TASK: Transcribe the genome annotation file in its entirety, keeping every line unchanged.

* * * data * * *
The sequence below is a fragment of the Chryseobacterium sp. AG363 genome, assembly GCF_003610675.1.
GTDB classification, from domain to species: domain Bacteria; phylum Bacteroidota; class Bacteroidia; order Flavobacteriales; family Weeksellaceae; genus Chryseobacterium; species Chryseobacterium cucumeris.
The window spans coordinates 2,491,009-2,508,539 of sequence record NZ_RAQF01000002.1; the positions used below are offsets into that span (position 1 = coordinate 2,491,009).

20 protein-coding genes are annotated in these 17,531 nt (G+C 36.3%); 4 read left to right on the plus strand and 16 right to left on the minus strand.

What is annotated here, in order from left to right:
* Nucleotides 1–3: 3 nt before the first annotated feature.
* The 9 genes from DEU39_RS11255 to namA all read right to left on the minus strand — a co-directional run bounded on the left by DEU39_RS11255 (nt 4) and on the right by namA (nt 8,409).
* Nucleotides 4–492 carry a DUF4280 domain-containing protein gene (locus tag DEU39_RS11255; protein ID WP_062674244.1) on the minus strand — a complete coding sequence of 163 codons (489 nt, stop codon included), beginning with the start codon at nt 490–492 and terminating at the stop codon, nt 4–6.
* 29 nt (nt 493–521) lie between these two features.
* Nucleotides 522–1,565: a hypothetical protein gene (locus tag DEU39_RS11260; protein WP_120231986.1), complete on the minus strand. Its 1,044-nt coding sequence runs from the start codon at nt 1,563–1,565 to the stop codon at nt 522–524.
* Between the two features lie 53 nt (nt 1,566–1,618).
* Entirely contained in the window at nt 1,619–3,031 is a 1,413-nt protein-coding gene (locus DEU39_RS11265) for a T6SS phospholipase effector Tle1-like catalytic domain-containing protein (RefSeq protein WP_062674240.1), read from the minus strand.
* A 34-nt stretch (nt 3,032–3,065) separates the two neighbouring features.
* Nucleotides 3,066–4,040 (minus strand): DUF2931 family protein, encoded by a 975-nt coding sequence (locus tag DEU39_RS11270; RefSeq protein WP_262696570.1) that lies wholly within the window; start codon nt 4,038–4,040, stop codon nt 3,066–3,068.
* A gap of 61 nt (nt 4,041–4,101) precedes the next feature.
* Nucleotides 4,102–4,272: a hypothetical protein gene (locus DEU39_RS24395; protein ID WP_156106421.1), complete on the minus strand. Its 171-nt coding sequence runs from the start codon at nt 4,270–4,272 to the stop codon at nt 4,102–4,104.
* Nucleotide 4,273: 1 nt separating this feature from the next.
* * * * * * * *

The sequence below is a fragment of the Chryseobacterium sp. AG363 genome, assembly GCF_003610675.1.
GTDB classification, from domain to species: domain Bacteria; phylum Bacteroidota; class Bacteroidia; order Flavobacteriales; family Weeksellaceae; genus Chryseobacterium; species Chryseobacterium cucumeris.
The window spans coordinates 2,491,009-2,508,539 of sequence record NZ_RAQF01000002.1; the positions used below are offsets into that span (position 1 = coordinate 2,491,009).

20 protein-coding genes are annotated in these 17,531 nt (G+C 36.3%); 4 read left to right on the plus strand and 16 right to left on the minus strand.

What is annotated here, in order from left to right:
* Nucleotides 1–3: 3 nt before the first annotated feature.
* The 9 genes from DEU39_RS11255 to namA all read right to left on the minus strand — a co-directional run bounded on the left by DEU39_RS11255 (nt 4) and on the right by namA (nt 8,409).
* Nucleotides 4–492 carry a DUF4280 domain-containing protein gene (locus tag DEU39_RS11255; protein ID WP_062674244.1) on the minus strand — a complete coding sequence of 163 codons (489 nt, stop codon included), beginning with the start codon at nt 490–492 and terminating at the stop codon, nt 4–6.
* 29 nt (nt 493–521) lie between these two features.
* Nucleotides 522–1,565: a hypothetical protein gene (locus tag DEU39_RS11260; protein WP_120231986.1), complete on the minus strand. Its 1,044-nt coding sequence runs from the start codon at nt 1,563–1,565 to the stop codon at nt 522–524.
* Between the two features lie 53 nt (nt 1,566–1,618).
* Entirely contained in the window at nt 1,619–3,031 is a 1,413-nt protein-coding gene (locus DEU39_RS11265) for a T6SS phospholipase effector Tle1-like catalytic domain-containing protein (RefSeq protein WP_062674240.1), read from the minus strand.
* A 34-nt stretch (nt 3,032–3,065) separates the two neighbouring features.
* Nucleotides 3,066–4,040 (minus strand): DUF2931 family protein, encoded by a 975-nt coding sequence (locus tag DEU39_RS11270; RefSeq protein WP_262696570.1) that lies wholly within the window; start codon nt 4,038–4,040, stop codon nt 3,066–3,068.
* A gap of 61 nt (nt 4,041–4,101) precedes the next feature.
* Nucleotides 4,102–4,272: a hypothetical protein gene (locus DEU39_RS24395; protein ID WP_156106421.1), complete on the minus strand. Its 171-nt coding sequence runs from the start codon at nt 4,270–4,272 to the stop codon at nt 4,102–4,104.
* Nucleotide 4,273: 1 nt separating this feature from the next.